4. Would she consider her novel safe for all audiences?
“As much as I don’t want to restrict anyone, I would not. I wouldn’t recommend this novel to kids—and when I say kids, I mean elementary school children. There are some very sensitive and blunt themes that serve as the novel’s foundation, and not only would I not expose a child to those things, I don’t know if they’d be developed enough to understand them entirely. Plus, there’s also some language used throughout that I don’t think parents would be pleased knowing their ten-year-olds learned.
“August Johnson, the main character of my novel, is a very personable and intimate character, and his primary aspiration is honest and humorous representation of the aimless depths of the teenage struggle, and the constant tragedy of fruitless attempts to preserve what is perceived as important. People who can identify with August, being they share his age of eighteen or are around that age bracket, would most likely be the target audience; I, myself, was only sixteen when I wrote this. I would say that any groups relating to such concepts are welcome to my work—and those groups are typically thirteen and above.”
5. She previously mentioned Looking for Alaska by John Green. Are there any other books that belong on the shelf next to Flowers for Papa?
“John Green is my favorite author, so I apologize if I mention him a little too much. As I much admire him and hold his books as major inspirations, I would say my novel resembles most closely with the elements of Paper Towns, The Fault in Our Stars, An Abundance of Katherines, and expands to the circumstantial turbulence of Dashing Through the Snow by Debbie Macomber, the familial conflict of Everything I Never Told You by Celeste Ng and It Ends With Us by Colleen Hoover, and even that of Girl in Pieces by Kathleen Glasgow and All the Bright Places by Jennifer Niven. It also encompasses the adolescent-setting-yet-mature-themes of The Perks of Being a Wallflower by Stephen Chbosky. I’m very well-versed in the variances of YA Fiction, so I could go on.”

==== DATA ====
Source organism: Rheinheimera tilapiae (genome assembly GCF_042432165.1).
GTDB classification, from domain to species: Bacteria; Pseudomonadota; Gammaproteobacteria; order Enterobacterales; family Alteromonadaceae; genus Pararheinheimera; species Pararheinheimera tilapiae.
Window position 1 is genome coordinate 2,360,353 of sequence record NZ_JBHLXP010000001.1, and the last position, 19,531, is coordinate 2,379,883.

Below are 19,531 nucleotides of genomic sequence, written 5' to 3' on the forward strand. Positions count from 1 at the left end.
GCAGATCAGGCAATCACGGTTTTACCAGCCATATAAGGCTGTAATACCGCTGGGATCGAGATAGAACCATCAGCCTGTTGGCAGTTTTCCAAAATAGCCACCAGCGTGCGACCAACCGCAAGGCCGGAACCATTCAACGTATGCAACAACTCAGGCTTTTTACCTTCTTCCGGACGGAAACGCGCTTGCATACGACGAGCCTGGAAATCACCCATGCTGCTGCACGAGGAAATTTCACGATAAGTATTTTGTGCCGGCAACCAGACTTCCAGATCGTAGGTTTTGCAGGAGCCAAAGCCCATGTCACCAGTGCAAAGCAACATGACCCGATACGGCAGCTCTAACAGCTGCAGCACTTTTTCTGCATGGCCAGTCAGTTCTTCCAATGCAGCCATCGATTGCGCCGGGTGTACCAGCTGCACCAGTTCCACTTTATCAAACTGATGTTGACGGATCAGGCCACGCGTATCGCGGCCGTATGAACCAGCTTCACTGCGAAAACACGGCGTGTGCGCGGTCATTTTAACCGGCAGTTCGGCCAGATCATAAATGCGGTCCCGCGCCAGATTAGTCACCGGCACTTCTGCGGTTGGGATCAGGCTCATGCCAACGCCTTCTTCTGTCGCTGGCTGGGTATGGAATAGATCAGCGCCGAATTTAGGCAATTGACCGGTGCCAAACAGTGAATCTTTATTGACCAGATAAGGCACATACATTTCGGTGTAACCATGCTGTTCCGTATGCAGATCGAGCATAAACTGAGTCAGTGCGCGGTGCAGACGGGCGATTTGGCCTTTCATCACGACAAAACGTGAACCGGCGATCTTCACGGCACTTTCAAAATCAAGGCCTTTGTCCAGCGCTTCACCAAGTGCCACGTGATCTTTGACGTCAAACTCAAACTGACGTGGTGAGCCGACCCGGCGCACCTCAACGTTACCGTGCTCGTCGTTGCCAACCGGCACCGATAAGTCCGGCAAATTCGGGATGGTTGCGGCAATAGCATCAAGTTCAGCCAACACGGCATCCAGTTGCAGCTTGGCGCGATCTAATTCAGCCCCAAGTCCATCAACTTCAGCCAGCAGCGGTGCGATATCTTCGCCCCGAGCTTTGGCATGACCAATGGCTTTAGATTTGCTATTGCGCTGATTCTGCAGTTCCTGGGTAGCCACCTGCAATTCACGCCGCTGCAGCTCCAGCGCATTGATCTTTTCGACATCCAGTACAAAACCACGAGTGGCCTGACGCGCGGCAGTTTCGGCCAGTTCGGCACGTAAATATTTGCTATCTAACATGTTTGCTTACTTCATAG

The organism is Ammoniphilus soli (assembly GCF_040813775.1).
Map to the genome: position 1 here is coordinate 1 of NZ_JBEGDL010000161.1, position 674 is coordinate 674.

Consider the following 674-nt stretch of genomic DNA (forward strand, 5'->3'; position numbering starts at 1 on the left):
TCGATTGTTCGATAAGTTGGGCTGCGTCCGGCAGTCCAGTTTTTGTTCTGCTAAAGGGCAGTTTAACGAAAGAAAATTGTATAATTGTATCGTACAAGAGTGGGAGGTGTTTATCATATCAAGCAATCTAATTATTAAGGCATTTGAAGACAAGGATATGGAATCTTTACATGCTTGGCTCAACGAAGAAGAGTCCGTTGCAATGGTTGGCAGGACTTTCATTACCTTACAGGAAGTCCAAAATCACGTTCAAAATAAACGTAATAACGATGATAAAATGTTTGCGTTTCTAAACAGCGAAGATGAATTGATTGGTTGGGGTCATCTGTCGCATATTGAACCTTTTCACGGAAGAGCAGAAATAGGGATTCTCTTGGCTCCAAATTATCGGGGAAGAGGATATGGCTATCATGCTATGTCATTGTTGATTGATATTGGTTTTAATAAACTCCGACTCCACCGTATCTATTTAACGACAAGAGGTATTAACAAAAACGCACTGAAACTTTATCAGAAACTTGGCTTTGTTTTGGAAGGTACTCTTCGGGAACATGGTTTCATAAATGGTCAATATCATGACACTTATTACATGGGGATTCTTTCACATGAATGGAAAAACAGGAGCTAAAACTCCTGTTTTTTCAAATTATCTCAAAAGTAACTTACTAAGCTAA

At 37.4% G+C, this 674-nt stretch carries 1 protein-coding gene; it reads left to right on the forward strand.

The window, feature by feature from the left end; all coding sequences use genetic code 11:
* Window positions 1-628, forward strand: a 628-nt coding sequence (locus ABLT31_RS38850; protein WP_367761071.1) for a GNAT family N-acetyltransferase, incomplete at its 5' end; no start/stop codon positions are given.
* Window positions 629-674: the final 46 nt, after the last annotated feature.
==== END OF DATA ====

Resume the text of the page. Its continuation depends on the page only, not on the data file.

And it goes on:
6. Finally, what were her reasons for writing this book?
“My reasons for writing this book stem from a more universal means: we, as a society, so frequently just barely scrape the surface of the critical conversations about our quality of life or completely discard these topics in general. Entire generations have been founded on completely neglecting one's needs because they weren't deemed socially acceptable for the time. Not only do I want to validate aspects that may still be viewed as atypical, I want to bring an honesty and detail I don't often recognize in literature, and I also want to represent characters who are so much more intelligent and powerful than how society reflects on ‘dumb teenagers.’ This is not to say that teenagers don’t do stupid things—people of every age do stupid things—but to have an entire period of our lives and our entire beings be temporarily characterized as if we cannot and do not understand, as if we’re inferior in our own world—it’s incredibly disheartening and doesn’t exactly make the youth want to grow up, knowing what world they’re going to grow into. It’s very important to me that we actively create safe spaces within our near and far communities, especially considering the world in itself will never be truly safe, and I’d like to think my work could be someone’s haven—something I needed but never truly had.”
Flowers for Papa is scheduled for release in early 2024 by Pegasus Publishers and is not yet available for preorder.* You can follow Beaver on her social media channels or visit her at margaretbeaverbooks.com.
* This article will be updated once dates become available.